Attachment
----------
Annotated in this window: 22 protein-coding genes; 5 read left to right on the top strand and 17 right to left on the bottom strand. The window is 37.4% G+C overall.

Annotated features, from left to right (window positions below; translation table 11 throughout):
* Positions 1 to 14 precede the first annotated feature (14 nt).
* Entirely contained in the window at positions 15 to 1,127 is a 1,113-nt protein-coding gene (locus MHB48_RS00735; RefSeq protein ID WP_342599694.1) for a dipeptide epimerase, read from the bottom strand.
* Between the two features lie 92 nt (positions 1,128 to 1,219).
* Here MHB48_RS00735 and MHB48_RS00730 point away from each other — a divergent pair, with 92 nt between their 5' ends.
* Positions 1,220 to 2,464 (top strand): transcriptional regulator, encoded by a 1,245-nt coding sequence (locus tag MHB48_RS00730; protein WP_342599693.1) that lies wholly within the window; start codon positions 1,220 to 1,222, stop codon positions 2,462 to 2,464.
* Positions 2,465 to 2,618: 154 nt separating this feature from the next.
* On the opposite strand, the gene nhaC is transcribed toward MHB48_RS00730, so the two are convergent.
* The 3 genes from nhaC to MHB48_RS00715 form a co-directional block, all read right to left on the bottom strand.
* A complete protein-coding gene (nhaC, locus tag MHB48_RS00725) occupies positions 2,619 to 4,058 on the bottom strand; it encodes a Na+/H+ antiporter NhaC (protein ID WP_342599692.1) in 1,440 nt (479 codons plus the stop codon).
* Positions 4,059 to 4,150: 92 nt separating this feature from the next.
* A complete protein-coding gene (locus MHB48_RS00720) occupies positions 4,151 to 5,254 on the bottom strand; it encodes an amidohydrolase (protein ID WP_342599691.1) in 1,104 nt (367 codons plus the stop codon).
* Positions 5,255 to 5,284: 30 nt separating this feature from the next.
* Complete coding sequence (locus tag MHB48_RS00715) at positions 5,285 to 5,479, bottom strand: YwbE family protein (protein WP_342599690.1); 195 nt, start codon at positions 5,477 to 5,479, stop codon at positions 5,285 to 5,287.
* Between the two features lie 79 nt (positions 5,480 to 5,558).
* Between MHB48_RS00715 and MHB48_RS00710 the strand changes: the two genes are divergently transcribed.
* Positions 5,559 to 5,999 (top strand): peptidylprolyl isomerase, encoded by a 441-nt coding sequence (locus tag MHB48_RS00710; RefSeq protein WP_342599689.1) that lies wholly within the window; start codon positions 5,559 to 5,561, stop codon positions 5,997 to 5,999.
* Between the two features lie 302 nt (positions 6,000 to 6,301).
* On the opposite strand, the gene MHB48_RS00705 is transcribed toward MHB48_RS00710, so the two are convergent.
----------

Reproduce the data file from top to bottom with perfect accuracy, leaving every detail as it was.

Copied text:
Annotated in this window: 22 protein-coding genes; 5 read left to right on the top strand and 17 right to left on the bottom strand. The window is 37.4% G+C overall.

Annotated features, from left to right (window positions below; translation table 11 throughout):
* Positions 1 to 14 precede the first annotated feature (14 nt).
* Entirely contained in the window at positions 15 to 1,127 is a 1,113-nt protein-coding gene (locus MHB48_RS00735; RefSeq protein ID WP_342599694.1) for a dipeptide epimerase, read from the bottom strand.
* Between the two features lie 92 nt (positions 1,128 to 1,219).
* Here MHB48_RS00735 and MHB48_RS00730 point away from each other — a divergent pair, with 92 nt between their 5' ends.
* Positions 1,220 to 2,464 (top strand): transcriptional regulator, encoded by a 1,245-nt coding sequence (locus tag MHB48_RS00730; protein WP_342599693.1) that lies wholly within the window; start codon positions 1,220 to 1,222, stop codon positions 2,462 to 2,464.
* Positions 2,465 to 2,618: 154 nt separating this feature from the next.
* On the opposite strand, the gene nhaC is transcribed toward MHB48_RS00730, so the two are convergent.
* The 3 genes from nhaC to MHB48_RS00715 form a co-directional block, all read right to left on the bottom strand.
* A complete protein-coding gene (nhaC, locus tag MHB48_RS00725) occupies positions 2,619 to 4,058 on the bottom strand; it encodes a Na+/H+ antiporter NhaC (protein ID WP_342599692.1) in 1,440 nt (479 codons plus the stop codon).
* Positions 4,059 to 4,150: 92 nt separating this feature from the next.
* A complete protein-coding gene (locus MHB48_RS00720) occupies positions 4,151 to 5,254 on the bottom strand; it encodes an amidohydrolase (protein ID WP_342599691.1) in 1,104 nt (367 codons plus the stop codon).
* Positions 5,255 to 5,284: 30 nt separating this feature from the next.
* Complete coding sequence (locus tag MHB48_RS00715) at positions 5,285 to 5,479, bottom strand: YwbE family protein (protein WP_342599690.1); 195 nt, start codon at positions 5,477 to 5,479, stop codon at positions 5,285 to 5,287.
* Between the two features lie 79 nt (positions 5,480 to 5,558).
* Between MHB48_RS00715 and MHB48_RS00710 the strand changes: the two genes are divergently transcribed.
* Positions 5,559 to 5,999 (top strand): peptidylprolyl isomerase, encoded by a 441-nt coding sequence (locus tag MHB48_RS00710; RefSeq protein WP_342599689.1) that lies wholly within the window; start codon positions 5,559 to 5,561, stop codon positions 5,997 to 5,999.
* Between the two features lie 302 nt (positions 6,000 to 6,301).
* On the opposite strand, the gene MHB48_RS00705 is transcribed toward MHB48_RS00710, so the two are convergent.